The Dallas Cowboys have had their share of rough years in the last decade but things have never gotten as bad as they got back in 1988. Finishing 3-13, it was the worst season in franchise history since the very first one in 1960 (0-11). It was so bad it ended the storied coaching career of Tom Landry, the only head coach the franchise had ever known. Newly-installed head coach Jimmy Johnson was expected to work wonders but change wasn’t going to happen overnight. First, he had to assemble a team of new talent and that started with the 1989 NFL Draft.
The Cowboys had the top pick that year and were in desperate need of a quarterback to throw the ball to their second-year wideout Michael Irvin. Instead of going for “sure thing” offensive tackle Tony Mandarich, Heisman winner Barry Sanders, or do-it-all defensive back Deion Sanders, Dallas went with UCLA quarterback Troy Aikman.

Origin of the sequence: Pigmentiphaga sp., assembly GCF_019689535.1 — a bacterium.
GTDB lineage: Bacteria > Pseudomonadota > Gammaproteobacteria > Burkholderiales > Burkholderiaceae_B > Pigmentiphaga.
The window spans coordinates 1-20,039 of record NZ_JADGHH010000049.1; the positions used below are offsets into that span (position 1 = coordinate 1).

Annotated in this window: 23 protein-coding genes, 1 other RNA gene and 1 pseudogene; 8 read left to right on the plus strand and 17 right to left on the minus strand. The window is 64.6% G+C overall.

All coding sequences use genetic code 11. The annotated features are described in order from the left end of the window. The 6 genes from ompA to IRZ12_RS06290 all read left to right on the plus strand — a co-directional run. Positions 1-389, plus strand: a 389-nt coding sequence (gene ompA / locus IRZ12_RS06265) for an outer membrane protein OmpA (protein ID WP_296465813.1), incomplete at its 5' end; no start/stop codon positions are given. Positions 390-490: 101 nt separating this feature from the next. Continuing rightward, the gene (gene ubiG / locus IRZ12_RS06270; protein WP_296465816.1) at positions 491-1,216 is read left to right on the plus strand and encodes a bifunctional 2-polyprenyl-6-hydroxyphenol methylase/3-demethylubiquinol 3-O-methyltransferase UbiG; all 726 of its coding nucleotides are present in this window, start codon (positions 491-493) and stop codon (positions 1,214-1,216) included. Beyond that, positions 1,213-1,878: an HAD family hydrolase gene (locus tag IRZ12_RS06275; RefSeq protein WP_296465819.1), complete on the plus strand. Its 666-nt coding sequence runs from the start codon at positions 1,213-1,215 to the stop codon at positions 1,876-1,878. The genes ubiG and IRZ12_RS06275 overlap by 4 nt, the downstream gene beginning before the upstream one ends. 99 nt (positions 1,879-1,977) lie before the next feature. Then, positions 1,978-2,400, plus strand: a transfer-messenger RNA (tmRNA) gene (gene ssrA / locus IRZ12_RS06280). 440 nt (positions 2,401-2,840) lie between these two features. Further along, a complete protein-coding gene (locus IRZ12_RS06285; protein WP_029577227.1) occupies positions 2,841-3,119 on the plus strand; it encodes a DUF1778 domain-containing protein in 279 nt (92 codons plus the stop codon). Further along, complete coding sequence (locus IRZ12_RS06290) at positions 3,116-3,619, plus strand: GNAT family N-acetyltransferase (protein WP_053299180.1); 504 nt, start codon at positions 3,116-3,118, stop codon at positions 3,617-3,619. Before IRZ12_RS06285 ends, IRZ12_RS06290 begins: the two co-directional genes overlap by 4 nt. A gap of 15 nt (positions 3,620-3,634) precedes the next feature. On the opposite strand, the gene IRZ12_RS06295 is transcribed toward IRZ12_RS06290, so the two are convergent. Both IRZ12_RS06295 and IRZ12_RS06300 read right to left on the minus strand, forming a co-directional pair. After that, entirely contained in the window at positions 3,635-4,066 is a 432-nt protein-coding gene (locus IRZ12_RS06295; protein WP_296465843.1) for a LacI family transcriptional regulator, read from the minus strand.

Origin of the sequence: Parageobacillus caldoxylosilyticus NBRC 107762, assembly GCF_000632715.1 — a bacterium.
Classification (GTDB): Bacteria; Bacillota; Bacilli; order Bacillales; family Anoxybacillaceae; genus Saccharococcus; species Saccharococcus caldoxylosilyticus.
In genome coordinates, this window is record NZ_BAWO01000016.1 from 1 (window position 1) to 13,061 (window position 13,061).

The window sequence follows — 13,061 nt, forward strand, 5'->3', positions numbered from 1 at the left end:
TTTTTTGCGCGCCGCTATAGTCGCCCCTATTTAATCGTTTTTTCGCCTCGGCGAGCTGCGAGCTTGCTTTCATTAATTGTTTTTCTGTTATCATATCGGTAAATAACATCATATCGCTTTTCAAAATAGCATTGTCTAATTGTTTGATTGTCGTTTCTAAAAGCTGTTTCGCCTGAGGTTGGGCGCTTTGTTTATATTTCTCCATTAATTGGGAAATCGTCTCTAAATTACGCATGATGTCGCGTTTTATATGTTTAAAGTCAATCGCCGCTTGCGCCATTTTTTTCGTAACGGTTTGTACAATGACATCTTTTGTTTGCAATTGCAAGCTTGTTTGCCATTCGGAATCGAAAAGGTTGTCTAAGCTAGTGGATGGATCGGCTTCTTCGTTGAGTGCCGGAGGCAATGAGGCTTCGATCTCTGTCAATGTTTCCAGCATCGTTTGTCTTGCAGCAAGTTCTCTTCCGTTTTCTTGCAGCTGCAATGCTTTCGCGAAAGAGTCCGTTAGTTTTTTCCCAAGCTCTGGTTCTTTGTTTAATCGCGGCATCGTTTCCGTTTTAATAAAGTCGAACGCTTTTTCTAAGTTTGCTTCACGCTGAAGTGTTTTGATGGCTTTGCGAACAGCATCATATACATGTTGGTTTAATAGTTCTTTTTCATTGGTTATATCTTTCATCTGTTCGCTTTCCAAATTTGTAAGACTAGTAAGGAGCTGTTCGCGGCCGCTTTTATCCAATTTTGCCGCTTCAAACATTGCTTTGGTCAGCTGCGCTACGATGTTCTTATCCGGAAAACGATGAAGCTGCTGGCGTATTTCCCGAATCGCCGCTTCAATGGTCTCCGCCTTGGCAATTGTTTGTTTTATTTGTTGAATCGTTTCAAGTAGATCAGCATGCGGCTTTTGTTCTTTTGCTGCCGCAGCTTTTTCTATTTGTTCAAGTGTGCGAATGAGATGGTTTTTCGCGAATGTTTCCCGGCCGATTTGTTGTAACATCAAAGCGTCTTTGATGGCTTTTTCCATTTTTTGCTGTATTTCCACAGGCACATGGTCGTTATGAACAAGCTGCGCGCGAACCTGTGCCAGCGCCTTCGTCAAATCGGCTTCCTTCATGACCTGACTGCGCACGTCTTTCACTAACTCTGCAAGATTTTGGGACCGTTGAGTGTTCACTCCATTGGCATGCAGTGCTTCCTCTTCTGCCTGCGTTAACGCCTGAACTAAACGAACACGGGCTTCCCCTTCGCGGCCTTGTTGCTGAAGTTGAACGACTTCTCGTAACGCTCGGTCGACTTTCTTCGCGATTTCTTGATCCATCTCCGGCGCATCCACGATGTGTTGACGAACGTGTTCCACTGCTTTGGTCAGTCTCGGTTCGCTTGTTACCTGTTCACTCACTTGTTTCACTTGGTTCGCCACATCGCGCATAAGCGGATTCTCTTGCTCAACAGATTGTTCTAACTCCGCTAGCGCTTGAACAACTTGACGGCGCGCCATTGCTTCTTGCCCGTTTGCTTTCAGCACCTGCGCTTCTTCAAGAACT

It seems crazy now considering Aikman would go on to win three Super Bowls while being named to six Pro Bowls and eventually becoming a Hall-of-Famer, but some people weren’t sold on Troy at the time. In fact, even the Cowboys weren’t 100 percent sure as they ended up taking Miami quarterback Steve Walsh in the NFL’s supplemental draft, forfeiting the number one pick in the 1990 Draft.
Perhaps no one sums up the uncertainly of the Troy Aikman Era right before it started better than Al Carter of the Houston Chronicle, who penned a column titled “Cowboys have Aikman, but where are defenders?” on April 24, 1989, the day after the Cowboys picked their future star.
Officially, it wasn’t a done deal until just after 11 a.m. Sunday. The $11.2 million contract was signed and stapled on Thursday, but there remained the formality of the Dallas Cowboys’ calling Troy Aikman’s name on the top of the NFL draft call. So they made it official. How can anyone else help but do likewise?
Well actually that doesn’t sound so bad, so maybe-
Officially, then, the Cowboys blew it.
There it is.